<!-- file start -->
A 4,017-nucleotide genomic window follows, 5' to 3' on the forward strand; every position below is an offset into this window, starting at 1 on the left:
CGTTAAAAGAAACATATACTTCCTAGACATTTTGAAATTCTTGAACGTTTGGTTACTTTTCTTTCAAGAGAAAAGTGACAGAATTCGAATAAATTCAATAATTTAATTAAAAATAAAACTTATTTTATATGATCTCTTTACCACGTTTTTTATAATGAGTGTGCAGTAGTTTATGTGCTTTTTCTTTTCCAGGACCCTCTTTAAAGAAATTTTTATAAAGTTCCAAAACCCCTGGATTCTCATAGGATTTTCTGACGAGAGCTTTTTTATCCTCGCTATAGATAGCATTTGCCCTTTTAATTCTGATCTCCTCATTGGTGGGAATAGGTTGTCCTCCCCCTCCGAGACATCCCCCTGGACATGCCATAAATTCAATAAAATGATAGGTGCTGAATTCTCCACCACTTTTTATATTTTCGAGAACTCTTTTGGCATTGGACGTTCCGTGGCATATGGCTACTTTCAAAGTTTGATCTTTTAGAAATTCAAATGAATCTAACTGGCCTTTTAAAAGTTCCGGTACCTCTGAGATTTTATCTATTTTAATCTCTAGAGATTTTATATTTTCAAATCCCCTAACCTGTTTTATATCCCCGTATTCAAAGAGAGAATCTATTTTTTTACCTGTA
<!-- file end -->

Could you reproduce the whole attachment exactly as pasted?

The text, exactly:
A 4,017-nucleotide genomic window follows, 5' to 3' on the forward strand; every position below is an offset into this window, starting at 1 on the left:
CGTTAAAAGAAACATATACTTCCTAGACATTTTGAAATTCTTGAACGTTTGGTTACTTTTCTTTCAAGAGAAAAGTGACAGAATTCGAATAAATTCAATAATTTAATTAAAAATAAAACTTATTTTATATGATCTCTTTACCACGTTTTTTATAATGAGTGTGCAGTAGTTTATGTGCTTTTTCTTTTCCAGGACCCTCTTTAAAGAAATTTTTATAAAGTTCCAAAACCCCTGGATTCTCATAGGATTTTCTGACGAGAGCTTTTTTATCCTCGCTATAGATAGCATTTGCCCTTTTAATTCTGATCTCCTCATTGGTGGGAATAGGTTGTCCTCCCCCTCCGAGACATCCCCCTGGACATGCCATAAATTCAATAAAATGATAGGTGCTGAATTCTCCACCACTTTTTATATTTTCGAGAACTCTTTTGGCATTGGACGTTCCGTGGCATATGGCTACTTTCAAAGTTTGATCTTTTAGAAATTCAAATGAATCTAACTGGCCTTTTAAAAGTTCCGGTACCTCTGAGATTTTATCTATTTTAATCTCTAGAGATTTTATATTTTCAAATCCCCTAACCTGTTTTATATCCCCGTATTCAAAGAGAGAATCTATTTTTTTACCTGTA